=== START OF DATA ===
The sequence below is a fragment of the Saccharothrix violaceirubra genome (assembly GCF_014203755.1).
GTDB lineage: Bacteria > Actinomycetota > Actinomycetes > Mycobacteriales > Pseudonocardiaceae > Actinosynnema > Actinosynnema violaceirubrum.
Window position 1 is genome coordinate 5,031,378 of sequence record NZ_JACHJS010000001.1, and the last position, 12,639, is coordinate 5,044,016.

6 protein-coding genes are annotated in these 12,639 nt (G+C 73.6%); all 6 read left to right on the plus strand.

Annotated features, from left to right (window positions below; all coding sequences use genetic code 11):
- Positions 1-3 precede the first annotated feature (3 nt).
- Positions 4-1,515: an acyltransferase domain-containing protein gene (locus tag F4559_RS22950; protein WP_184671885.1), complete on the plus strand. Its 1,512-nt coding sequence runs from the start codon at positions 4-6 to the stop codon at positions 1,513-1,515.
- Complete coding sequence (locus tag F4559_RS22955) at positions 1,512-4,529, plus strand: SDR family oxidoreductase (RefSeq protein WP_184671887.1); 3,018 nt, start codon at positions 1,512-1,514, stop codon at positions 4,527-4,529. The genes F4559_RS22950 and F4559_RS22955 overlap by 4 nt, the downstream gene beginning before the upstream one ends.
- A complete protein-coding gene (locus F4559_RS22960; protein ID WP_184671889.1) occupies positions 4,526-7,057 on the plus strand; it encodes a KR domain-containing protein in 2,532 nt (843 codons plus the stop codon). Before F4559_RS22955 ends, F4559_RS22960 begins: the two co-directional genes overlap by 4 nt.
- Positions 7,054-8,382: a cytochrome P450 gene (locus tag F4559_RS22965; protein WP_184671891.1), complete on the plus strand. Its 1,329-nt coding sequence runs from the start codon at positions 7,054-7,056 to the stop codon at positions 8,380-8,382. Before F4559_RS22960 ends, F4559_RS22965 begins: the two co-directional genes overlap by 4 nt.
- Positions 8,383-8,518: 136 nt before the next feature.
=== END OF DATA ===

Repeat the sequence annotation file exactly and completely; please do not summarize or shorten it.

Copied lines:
The sequence below is a fragment of the Saccharothrix violaceirubra genome (assembly GCF_014203755.1).
GTDB lineage: Bacteria > Actinomycetota > Actinomycetes > Mycobacteriales > Pseudonocardiaceae > Actinosynnema > Actinosynnema violaceirubrum.
Window position 1 is genome coordinate 5,031,378 of sequence record NZ_JACHJS010000001.1, and the last position, 12,639, is coordinate 5,044,016.

6 protein-coding genes are annotated in these 12,639 nt (G+C 73.6%); all 6 read left to right on the plus strand.

Annotated features, from left to right (window positions below; all coding sequences use genetic code 11):
- Positions 1-3 precede the first annotated feature (3 nt).
- Positions 4-1,515: an acyltransferase domain-containing protein gene (locus tag F4559_RS22950; protein WP_184671885.1), complete on the plus strand. Its 1,512-nt coding sequence runs from the start codon at positions 4-6 to the stop codon at positions 1,513-1,515.
- Complete coding sequence (locus tag F4559_RS22955) at positions 1,512-4,529, plus strand: SDR family oxidoreductase (RefSeq protein WP_184671887.1); 3,018 nt, start codon at positions 1,512-1,514, stop codon at positions 4,527-4,529. The genes F4559_RS22950 and F4559_RS22955 overlap by 4 nt, the downstream gene beginning before the upstream one ends.
- A complete protein-coding gene (locus F4559_RS22960; protein ID WP_184671889.1) occupies positions 4,526-7,057 on the plus strand; it encodes a KR domain-containing protein in 2,532 nt (843 codons plus the stop codon). Before F4559_RS22955 ends, F4559_RS22960 begins: the two co-directional genes overlap by 4 nt.
- Positions 7,054-8,382: a cytochrome P450 gene (locus tag F4559_RS22965; protein WP_184671891.1), complete on the plus strand. Its 1,329-nt coding sequence runs from the start codon at positions 7,054-7,056 to the stop codon at positions 8,380-8,382. Before F4559_RS22960 ends, F4559_RS22965 begins: the two co-directional genes overlap by 4 nt.
- Positions 8,383-8,518: 136 nt before the next feature.